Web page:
In addition, we have also taken into consideration Writ Appeal cases, wherever they are specified as separate case types by respective High Courts.

This High Court Data Portal consists of two elements: an interactive Dashboard and visualiser and datasets containing over 5.86 lakh case records and 32 lakh hearing records from six High Courts.

This High Court (Writ) dataset will be useful for anyone seeking to explore –
– what fields are digitised when Cases are filed and as they progress through multiple hearings in High Courts;
– trends in increasing and decreasing volumes of litigation before High Courts and how they impact backlog of cases;
– (for Writ cases specifically), what types of Government actors are named as Respondents across states and what types of complaints drive citizens to file court cases;
– case lifecycles not just in terms of calendar days, but also in terms of how many hearings they require and how case scheduling can affect days between hearings;
– roughly how much time Writ cases take for disposal (in comparison to other case types before the same High Courts) 
– the range of calendar days taken for disposal, measures of central tendency or percentage of cases disposed within particular time periods as well as what these methods of assessing disposal tell us about the “performance” of different High Courts.
We hope this project, through multiple iterations, is able to bring open datasets and data platforms together in an innovative way. If you have any questions or concerns, or any feedback regarding this platform, please write to us at info@dakshindia.org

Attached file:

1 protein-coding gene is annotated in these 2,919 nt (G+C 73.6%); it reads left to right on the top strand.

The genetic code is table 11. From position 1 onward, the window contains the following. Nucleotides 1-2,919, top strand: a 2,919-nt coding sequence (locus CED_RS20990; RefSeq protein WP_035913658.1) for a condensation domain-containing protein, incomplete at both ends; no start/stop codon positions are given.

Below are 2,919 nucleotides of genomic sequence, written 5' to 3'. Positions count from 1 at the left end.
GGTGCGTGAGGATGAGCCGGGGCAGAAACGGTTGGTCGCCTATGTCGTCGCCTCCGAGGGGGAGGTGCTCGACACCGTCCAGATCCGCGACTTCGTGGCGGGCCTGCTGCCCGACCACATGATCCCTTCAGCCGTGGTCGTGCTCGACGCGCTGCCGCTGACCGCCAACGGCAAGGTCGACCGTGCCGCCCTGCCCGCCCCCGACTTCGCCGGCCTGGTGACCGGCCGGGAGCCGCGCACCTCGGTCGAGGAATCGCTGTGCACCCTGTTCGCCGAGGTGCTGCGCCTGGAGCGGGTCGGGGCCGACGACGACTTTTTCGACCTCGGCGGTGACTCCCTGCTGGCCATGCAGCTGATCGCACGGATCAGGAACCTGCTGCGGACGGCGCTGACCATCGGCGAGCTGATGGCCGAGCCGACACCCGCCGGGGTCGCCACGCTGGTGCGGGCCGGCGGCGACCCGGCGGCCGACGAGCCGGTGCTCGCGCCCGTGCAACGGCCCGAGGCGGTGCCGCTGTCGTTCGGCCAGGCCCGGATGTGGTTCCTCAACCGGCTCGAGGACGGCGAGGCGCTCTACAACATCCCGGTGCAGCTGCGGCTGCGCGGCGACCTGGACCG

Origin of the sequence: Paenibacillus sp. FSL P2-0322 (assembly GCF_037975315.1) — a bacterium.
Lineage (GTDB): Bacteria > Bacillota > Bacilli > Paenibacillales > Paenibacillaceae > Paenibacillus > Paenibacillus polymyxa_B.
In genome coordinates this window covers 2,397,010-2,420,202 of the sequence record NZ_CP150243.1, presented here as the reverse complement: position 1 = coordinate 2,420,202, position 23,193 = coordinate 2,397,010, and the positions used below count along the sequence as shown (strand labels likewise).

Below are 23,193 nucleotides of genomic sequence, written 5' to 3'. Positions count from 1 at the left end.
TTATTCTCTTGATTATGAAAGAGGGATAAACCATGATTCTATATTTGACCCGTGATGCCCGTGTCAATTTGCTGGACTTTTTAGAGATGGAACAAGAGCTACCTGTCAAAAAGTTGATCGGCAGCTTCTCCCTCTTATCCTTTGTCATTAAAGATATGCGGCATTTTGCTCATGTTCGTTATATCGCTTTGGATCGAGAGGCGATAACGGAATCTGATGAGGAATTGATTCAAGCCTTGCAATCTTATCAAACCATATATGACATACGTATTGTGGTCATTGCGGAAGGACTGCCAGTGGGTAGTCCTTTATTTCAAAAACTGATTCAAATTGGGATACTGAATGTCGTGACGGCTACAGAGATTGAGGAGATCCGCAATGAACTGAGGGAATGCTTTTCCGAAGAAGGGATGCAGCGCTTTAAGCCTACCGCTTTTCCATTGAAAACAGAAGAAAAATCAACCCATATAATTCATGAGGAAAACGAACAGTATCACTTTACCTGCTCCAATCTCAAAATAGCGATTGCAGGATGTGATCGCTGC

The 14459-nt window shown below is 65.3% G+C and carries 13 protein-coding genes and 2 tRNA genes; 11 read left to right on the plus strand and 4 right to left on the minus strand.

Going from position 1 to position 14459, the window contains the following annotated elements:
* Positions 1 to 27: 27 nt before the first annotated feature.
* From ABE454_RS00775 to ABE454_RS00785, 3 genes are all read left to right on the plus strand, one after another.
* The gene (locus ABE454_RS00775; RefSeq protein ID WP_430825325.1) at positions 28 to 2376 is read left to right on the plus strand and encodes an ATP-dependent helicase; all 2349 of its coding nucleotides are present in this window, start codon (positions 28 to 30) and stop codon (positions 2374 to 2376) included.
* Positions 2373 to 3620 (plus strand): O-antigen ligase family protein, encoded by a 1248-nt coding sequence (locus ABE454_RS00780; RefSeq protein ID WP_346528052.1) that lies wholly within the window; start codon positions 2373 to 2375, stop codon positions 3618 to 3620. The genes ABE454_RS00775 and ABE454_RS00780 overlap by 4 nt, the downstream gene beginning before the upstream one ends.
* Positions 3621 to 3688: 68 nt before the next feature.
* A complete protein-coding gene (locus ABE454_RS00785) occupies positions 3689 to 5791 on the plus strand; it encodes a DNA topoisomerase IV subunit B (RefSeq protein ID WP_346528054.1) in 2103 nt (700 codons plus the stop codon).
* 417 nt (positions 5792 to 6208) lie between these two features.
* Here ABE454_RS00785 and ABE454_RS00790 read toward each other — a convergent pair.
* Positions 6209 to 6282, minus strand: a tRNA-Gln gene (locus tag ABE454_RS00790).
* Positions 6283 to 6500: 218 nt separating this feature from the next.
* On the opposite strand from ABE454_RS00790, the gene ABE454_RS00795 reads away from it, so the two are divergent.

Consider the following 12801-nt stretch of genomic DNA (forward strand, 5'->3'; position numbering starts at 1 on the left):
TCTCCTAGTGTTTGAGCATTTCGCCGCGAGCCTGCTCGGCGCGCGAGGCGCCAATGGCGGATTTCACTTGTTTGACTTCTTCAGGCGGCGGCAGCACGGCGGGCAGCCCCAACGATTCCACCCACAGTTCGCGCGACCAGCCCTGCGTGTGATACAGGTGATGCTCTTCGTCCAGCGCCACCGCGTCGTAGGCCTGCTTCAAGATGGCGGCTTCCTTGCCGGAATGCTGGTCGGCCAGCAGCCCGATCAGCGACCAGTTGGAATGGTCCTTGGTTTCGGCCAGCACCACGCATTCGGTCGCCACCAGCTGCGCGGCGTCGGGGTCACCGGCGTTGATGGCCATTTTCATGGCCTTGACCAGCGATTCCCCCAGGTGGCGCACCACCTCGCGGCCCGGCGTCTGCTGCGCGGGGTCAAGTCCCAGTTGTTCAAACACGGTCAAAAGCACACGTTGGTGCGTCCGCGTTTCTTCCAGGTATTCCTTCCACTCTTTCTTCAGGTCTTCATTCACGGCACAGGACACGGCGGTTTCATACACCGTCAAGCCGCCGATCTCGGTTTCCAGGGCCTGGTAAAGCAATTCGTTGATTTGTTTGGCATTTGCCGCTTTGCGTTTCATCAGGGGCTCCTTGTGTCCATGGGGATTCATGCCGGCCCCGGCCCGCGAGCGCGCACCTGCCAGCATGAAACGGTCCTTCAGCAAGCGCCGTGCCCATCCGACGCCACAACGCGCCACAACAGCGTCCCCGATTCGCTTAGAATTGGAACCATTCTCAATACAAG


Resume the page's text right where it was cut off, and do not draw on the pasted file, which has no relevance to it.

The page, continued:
Accessing DAKSH High Court (Writ) datasets

Disclaimer: The analyses shown on the platform emerge from primary data collected from the eCourts app. While all efforts have been made to ensure the completeness of information, there are gaps in the data that was available, which may impact our findings. Any inadvertent errors in the analyses are those of DAKSH alone. The DAKSH database seeks to make data regarding the judiciary publicly available in an analysable format for easy access and use by all stakeholders in the justice system to understand the functioning of the judiciary.

DAKSH may update, supplement or remove material from these datasets at any time.

The DAKSH High Court Writ dataset is made available under the CC By Attribution-NonCommercial 4.0 International license.

Datasets if reproduced or used for research purposes, should be accurate and are not to be used in a derogatory manner or in a misleading context. Wherever the material is being published or issued to others, the source must be prominently acknowledged. 

Please provide the following details and press Submit. You will receive a link to download available datasets.

If you use this dataset for research or other purposes, please cite as:

DAKSH India. 2022. DAKSH High Court Writ dataset (2010-2019). Retrieved from [url]. [Accessed Day Month Year]